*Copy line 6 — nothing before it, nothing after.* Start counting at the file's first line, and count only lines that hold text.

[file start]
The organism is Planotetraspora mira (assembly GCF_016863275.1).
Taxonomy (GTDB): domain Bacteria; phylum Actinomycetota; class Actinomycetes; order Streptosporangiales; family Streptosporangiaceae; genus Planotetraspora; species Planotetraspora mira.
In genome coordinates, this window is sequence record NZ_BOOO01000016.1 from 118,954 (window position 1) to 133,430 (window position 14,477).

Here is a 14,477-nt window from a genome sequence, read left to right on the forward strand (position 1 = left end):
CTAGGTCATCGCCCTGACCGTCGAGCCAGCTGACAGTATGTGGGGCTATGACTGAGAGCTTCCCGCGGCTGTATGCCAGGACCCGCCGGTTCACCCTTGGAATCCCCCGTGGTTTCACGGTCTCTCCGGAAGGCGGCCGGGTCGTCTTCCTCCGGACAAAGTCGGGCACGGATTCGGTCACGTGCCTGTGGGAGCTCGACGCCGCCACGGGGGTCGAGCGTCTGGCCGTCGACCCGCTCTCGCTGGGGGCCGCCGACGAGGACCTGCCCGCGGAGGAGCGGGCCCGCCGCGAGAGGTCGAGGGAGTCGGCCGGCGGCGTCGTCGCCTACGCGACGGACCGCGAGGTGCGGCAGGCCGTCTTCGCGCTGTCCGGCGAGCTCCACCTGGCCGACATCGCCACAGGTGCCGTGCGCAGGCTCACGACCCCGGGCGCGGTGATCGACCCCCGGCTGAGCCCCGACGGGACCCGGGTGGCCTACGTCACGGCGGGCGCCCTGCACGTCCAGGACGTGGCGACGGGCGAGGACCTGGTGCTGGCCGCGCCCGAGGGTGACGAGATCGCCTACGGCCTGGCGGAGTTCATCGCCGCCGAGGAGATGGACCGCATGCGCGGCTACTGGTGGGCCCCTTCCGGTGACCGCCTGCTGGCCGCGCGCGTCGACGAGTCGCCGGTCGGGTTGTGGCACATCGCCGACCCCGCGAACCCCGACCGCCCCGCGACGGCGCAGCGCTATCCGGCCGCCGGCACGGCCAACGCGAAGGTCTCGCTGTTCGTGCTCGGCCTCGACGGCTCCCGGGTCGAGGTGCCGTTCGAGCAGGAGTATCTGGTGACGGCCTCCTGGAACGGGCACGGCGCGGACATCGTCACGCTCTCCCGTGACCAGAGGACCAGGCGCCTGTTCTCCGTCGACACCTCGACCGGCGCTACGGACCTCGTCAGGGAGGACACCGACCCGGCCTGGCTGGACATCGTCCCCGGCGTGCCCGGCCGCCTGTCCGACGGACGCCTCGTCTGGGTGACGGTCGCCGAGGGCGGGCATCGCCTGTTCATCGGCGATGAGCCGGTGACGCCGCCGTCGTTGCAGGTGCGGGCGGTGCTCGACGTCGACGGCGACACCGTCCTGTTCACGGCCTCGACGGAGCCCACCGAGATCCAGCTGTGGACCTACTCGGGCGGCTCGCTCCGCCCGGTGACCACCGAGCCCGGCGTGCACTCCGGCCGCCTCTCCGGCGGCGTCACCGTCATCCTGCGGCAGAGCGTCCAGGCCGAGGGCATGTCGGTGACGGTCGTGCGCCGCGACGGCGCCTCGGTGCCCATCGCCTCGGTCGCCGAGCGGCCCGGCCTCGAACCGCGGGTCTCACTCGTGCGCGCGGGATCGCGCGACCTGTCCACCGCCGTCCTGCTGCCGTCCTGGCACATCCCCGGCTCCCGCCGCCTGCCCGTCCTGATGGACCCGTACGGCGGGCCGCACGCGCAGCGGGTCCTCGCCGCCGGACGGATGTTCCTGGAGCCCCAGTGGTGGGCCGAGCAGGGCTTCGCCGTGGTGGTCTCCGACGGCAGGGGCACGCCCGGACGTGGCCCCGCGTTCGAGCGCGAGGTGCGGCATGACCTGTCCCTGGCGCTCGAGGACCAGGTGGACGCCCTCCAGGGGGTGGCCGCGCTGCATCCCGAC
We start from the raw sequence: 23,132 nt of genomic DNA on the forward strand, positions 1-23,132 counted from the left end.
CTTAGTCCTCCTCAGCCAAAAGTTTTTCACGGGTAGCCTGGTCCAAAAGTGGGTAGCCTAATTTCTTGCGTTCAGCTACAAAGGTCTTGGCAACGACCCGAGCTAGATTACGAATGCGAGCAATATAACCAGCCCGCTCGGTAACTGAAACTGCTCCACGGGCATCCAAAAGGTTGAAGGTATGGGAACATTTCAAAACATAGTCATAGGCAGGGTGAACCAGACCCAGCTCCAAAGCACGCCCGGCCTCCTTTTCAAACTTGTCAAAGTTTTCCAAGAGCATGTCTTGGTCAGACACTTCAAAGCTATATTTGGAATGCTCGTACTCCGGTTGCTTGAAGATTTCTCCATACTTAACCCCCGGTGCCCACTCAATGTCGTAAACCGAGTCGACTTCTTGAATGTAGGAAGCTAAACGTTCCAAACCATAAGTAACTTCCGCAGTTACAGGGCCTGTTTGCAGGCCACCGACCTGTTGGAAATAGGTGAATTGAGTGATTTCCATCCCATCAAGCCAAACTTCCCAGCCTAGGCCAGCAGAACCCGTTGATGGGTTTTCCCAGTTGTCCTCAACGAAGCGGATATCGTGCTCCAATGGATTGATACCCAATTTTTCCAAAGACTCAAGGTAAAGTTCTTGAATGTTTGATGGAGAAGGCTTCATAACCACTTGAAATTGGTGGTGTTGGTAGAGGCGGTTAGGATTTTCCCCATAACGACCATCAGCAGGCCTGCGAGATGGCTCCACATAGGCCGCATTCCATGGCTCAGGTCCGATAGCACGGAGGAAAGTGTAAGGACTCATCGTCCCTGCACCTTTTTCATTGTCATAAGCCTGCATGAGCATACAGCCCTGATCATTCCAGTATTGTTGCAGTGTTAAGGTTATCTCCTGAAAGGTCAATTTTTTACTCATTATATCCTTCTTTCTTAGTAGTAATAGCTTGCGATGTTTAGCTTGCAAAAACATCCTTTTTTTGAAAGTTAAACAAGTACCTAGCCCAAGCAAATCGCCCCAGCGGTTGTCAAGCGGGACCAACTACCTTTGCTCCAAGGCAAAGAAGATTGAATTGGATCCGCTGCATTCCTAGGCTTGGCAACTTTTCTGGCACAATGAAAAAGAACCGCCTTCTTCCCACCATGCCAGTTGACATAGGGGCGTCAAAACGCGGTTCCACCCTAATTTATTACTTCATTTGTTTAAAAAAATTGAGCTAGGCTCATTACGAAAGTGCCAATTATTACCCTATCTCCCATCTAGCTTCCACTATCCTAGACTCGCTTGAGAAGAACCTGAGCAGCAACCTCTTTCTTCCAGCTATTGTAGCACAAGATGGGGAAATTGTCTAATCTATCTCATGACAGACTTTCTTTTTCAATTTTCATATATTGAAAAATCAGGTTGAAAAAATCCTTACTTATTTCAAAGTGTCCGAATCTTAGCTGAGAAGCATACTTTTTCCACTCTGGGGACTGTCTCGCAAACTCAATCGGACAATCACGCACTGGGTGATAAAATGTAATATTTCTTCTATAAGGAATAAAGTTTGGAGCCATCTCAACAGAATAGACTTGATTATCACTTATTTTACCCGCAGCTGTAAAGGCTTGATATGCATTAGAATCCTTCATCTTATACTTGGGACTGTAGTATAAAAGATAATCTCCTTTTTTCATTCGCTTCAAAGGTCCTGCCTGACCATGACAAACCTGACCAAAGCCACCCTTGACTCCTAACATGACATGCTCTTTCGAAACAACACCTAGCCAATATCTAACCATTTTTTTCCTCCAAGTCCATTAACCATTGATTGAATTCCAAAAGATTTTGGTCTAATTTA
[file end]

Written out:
We start from the raw sequence: 23,132 nt of genomic DNA on the forward strand, positions 1-23,132 counted from the left end.